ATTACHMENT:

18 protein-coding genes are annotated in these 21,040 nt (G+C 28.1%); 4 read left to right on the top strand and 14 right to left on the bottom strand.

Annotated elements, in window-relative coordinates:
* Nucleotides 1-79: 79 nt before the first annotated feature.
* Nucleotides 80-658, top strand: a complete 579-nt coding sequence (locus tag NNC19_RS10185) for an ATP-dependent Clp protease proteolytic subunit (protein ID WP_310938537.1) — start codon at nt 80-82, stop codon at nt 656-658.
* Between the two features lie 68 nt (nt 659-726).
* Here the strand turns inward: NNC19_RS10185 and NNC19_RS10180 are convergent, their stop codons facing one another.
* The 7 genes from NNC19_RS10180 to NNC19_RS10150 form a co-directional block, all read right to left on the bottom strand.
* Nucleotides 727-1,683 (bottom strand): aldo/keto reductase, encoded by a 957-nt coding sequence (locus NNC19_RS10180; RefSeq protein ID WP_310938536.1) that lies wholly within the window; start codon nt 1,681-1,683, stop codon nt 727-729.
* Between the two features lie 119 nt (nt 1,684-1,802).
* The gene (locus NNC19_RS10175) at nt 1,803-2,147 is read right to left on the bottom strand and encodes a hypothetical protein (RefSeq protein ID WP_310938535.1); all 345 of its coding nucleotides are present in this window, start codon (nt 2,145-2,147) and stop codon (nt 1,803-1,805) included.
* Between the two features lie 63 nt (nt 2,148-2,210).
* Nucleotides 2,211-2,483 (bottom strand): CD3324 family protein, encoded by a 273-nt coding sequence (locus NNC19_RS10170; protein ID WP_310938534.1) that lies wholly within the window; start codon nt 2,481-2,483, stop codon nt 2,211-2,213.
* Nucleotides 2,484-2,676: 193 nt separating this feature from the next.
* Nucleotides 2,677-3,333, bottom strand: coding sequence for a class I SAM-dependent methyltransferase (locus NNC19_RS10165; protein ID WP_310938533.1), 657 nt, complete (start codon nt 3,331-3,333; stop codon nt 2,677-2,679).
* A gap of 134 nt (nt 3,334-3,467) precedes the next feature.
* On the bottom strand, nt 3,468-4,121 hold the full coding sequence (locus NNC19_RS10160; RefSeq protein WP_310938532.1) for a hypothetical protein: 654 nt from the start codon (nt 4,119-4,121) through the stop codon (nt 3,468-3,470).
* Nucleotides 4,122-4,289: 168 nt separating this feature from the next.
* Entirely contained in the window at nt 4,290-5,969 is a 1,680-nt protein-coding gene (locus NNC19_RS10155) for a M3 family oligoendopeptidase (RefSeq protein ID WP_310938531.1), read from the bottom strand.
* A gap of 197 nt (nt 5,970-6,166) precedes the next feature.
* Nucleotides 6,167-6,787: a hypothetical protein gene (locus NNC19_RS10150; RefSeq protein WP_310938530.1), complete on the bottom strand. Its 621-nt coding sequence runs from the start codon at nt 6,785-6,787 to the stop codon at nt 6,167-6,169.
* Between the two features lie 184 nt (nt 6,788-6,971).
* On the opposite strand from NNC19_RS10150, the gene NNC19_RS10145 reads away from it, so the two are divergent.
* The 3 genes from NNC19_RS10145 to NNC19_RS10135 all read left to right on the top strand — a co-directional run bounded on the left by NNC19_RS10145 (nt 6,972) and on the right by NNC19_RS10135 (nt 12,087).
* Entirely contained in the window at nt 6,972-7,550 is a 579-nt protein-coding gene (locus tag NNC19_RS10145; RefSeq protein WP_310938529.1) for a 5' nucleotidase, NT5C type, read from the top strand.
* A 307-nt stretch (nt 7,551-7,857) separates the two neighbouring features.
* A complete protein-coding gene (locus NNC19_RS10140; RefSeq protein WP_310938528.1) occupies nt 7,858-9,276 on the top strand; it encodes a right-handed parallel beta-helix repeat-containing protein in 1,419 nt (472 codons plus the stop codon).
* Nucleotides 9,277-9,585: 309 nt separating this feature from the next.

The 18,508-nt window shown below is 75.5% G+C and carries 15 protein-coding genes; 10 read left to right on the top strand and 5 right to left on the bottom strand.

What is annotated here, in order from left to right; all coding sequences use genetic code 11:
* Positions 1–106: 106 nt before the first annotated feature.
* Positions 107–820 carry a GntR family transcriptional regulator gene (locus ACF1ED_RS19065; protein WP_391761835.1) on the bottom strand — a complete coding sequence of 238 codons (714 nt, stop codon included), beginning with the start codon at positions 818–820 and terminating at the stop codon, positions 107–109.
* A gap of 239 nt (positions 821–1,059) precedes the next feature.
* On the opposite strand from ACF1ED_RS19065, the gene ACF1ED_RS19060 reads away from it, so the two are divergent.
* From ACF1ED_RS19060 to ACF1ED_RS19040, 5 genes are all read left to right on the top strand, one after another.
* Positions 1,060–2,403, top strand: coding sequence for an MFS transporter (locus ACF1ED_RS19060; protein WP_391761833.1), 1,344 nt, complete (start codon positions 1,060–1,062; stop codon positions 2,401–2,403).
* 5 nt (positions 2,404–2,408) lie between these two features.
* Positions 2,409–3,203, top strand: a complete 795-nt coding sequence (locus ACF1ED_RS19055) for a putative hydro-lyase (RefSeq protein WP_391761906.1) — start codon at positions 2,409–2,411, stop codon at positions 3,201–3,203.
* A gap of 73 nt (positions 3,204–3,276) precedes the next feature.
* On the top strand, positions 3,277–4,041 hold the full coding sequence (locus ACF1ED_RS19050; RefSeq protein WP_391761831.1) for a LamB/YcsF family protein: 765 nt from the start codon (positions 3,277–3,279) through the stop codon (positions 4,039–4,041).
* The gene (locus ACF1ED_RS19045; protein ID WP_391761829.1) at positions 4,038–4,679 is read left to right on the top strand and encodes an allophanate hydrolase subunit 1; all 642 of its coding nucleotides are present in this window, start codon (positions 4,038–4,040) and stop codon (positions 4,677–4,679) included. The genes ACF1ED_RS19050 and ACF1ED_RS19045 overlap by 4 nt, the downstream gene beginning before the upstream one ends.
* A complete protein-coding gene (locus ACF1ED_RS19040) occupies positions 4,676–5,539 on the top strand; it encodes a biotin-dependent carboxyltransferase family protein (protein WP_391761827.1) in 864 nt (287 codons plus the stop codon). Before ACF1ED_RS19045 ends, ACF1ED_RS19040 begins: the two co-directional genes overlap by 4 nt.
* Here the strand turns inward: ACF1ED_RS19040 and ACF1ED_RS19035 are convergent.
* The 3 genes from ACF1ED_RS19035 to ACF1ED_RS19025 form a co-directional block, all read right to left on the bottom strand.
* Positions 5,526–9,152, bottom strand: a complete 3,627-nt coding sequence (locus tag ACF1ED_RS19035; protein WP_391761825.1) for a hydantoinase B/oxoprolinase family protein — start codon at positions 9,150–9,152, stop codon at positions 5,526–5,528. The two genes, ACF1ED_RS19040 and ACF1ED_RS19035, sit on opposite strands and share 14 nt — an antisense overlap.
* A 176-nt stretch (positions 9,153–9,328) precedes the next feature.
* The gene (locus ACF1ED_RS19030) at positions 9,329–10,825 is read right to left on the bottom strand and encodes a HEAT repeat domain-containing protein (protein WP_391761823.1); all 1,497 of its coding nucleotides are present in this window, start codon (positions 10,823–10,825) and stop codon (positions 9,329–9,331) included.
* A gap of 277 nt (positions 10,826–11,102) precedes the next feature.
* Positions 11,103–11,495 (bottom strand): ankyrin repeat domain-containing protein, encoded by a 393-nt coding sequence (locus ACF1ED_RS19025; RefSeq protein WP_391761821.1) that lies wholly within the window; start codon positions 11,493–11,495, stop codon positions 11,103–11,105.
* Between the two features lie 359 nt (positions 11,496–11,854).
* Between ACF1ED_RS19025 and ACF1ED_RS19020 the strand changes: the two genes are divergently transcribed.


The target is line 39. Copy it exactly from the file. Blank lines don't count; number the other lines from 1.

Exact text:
* On the top strand, positions 3,277–4,041 hold the full coding sequence (locus ACF1ED_RS19050; RefSeq protein WP_391761831.1) for a LamB/YcsF family protein: 765 nt from the start codon (positions 3,277–3,279) through the stop codon (positions 4,039–4,041).